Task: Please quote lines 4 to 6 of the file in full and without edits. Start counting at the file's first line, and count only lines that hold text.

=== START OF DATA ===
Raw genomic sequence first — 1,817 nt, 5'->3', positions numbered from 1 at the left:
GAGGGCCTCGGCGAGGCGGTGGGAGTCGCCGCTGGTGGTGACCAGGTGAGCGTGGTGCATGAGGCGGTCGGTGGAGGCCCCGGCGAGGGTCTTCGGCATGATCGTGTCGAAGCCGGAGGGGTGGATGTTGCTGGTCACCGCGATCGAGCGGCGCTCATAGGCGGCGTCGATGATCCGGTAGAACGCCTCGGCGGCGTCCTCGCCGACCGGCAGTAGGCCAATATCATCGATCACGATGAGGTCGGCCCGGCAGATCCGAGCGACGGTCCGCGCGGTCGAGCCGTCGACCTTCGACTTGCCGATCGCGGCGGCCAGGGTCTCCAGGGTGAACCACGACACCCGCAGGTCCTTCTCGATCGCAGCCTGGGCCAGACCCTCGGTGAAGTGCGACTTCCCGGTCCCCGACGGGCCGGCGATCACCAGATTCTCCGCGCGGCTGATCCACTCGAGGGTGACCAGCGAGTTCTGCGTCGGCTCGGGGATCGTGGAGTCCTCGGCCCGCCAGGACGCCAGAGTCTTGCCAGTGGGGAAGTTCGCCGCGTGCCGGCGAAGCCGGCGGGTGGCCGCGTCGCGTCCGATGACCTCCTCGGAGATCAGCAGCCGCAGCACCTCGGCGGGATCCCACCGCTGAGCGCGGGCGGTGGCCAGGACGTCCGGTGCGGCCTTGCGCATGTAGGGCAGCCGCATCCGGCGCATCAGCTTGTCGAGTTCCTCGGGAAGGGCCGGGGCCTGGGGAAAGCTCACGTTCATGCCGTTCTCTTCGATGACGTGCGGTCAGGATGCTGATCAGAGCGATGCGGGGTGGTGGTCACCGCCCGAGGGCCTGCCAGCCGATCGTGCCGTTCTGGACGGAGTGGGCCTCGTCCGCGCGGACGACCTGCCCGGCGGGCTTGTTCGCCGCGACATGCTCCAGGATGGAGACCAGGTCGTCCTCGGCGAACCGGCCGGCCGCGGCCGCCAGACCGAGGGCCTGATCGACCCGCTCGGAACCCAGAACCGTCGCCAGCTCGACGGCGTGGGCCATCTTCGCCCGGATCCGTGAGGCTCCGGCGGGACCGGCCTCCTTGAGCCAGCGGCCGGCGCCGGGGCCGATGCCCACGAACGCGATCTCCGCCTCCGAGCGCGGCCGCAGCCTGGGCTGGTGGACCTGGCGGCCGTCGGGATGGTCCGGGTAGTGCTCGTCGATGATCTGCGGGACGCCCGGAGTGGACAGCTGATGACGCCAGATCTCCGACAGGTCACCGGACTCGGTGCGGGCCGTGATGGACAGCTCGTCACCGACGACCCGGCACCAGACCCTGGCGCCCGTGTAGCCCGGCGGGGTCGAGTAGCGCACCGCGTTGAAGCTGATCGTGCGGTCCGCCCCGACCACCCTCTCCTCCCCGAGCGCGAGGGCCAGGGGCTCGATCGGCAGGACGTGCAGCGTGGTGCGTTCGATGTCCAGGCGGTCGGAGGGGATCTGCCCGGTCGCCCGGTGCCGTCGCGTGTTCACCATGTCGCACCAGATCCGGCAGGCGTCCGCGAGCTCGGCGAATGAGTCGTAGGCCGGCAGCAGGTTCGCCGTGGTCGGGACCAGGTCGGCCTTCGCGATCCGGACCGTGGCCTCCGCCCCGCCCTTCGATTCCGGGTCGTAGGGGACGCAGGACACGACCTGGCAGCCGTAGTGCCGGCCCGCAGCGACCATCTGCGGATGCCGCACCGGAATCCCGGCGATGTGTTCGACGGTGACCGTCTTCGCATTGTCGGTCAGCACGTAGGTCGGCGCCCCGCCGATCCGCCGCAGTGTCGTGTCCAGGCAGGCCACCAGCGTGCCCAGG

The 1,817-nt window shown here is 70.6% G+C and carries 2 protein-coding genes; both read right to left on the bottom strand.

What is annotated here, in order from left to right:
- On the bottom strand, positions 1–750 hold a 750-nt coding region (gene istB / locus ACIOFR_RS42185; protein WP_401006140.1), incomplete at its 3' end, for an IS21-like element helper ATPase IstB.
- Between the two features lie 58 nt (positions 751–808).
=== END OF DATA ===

What is annotated here, in order from left to right:
- On the bottom strand, positions 1–750 hold a 750-nt coding region (gene istB / locus ACIOFR_RS42185; protein WP_401006140.1), incomplete at its 3' end, for an IS21-like element helper ATPase IstB.
- Between the two features lie 58 nt (positions 751–808).